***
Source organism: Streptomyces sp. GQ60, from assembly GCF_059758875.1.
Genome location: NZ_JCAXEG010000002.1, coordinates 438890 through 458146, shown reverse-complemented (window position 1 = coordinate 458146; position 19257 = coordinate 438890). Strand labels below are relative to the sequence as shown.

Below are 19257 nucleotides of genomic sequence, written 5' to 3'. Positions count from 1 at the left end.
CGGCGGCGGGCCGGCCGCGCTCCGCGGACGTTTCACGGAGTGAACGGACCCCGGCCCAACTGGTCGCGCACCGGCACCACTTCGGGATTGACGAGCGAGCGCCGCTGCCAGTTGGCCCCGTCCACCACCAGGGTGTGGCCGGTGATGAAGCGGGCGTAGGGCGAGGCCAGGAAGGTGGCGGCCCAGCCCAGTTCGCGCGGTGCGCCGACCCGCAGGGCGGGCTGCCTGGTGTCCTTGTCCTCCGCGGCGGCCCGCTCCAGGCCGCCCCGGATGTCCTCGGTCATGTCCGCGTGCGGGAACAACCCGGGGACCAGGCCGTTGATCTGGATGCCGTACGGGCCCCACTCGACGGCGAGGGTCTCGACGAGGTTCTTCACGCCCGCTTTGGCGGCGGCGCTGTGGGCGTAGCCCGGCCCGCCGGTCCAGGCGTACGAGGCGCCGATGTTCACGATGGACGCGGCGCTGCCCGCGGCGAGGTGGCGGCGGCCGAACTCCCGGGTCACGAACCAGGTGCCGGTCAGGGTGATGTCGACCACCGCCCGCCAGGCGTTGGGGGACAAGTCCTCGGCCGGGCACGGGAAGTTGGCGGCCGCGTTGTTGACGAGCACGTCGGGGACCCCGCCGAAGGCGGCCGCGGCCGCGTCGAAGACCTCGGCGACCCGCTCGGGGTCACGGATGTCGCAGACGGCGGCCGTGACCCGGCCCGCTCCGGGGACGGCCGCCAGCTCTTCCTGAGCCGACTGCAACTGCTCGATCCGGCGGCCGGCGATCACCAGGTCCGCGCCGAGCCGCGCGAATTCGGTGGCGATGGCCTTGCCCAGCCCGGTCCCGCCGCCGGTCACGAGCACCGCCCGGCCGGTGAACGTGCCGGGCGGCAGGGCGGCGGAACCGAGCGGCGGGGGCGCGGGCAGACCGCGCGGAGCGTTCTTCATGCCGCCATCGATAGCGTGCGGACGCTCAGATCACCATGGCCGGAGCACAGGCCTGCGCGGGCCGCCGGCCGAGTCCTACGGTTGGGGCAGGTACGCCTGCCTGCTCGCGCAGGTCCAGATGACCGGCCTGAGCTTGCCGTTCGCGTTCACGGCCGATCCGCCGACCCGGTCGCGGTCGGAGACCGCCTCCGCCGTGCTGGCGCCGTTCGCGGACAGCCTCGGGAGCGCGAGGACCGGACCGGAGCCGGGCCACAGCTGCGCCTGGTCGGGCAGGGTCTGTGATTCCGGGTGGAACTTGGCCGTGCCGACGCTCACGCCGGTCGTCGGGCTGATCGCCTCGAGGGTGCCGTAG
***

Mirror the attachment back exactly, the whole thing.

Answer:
Source organism: Streptomyces sp. GQ60, from assembly GCF_059758875.1.
Genome location: NZ_JCAXEG010000002.1, coordinates 438890 through 458146, shown reverse-complemented (window position 1 = coordinate 458146; position 19257 = coordinate 438890). Strand labels below are relative to the sequence as shown.

Below are 19257 nucleotides of genomic sequence, written 5' to 3'. Positions count from 1 at the left end.
CGGCGGCGGGCCGGCCGCGCTCCGCGGACGTTTCACGGAGTGAACGGACCCCGGCCCAACTGGTCGCGCACCGGCACCACTTCGGGATTGACGAGCGAGCGCCGCTGCCAGTTGGCCCCGTCCACCACCAGGGTGTGGCCGGTGATGAAGCGGGCGTAGGGCGAGGCCAGGAAGGTGGCGGCCCAGCCCAGTTCGCGCGGTGCGCCGACCCGCAGGGCGGGCTGCCTGGTGTCCTTGTCCTCCGCGGCGGCCCGCTCCAGGCCGCCCCGGATGTCCTCGGTCATGTCCGCGTGCGGGAACAACCCGGGGACCAGGCCGTTGATCTGGATGCCGTACGGGCCCCACTCGACGGCGAGGGTCTCGACGAGGTTCTTCACGCCCGCTTTGGCGGCGGCGCTGTGGGCGTAGCCCGGCCCGCCGGTCCAGGCGTACGAGGCGCCGATGTTCACGATGGACGCGGCGCTGCCCGCGGCGAGGTGGCGGCGGCCGAACTCCCGGGTCACGAACCAGGTGCCGGTCAGGGTGATGTCGACCACCGCCCGCCAGGCGTTGGGGGACAAGTCCTCGGCCGGGCACGGGAAGTTGGCGGCCGCGTTGTTGACGAGCACGTCGGGGACCCCGCCGAAGGCGGCCGCGGCCGCGTCGAAGACCTCGGCGACCCGCTCGGGGTCACGGATGTCGCAGACGGCGGCCGTGACCCGGCCCGCTCCGGGGACGGCCGCCAGCTCTTCCTGAGCCGACTGCAACTGCTCGATCCGGCGGCCGGCGATCACCAGGTCCGCGCCGAGCCGCGCGAATTCGGTGGCGATGGCCTTGCCCAGCCCGGTCCCGCCGCCGGTCACGAGCACCGCCCGGCCGGTGAACGTGCCGGGCGGCAGGGCGGCGGAACCGAGCGGCGGGGGCGCGGGCAGACCGCGCGGAGCGTTCTTCATGCCGCCATCGATAGCGTGCGGACGCTCAGATCACCATGGCCGGAGCACAGGCCTGCGCGGGCCGCCGGCCGAGTCCTACGGTTGGGGCAGGTACGCCTGCCTGCTCGCGCAGGTCCAGATGACCGGCCTGAGCTTGCCGTTCGCGTTCACGGCCGATCCGCCGACCCGGTCGCGGTCGGAGACCGCCTCCGCCGTGCTGGCGCCGTTCGCGGACAGCCTCGGGAGCGCGAGGACCGGACCGGAGCCGGGCCACAGCTGCGCCTGGTCGGGCAGGGTCTGTGATTCCGGGTGGAACTTGGCCGTGCCGACGCTCACGCCGGTCGTCGGGCTGATCGCCTCGAGGGTGCCGTAG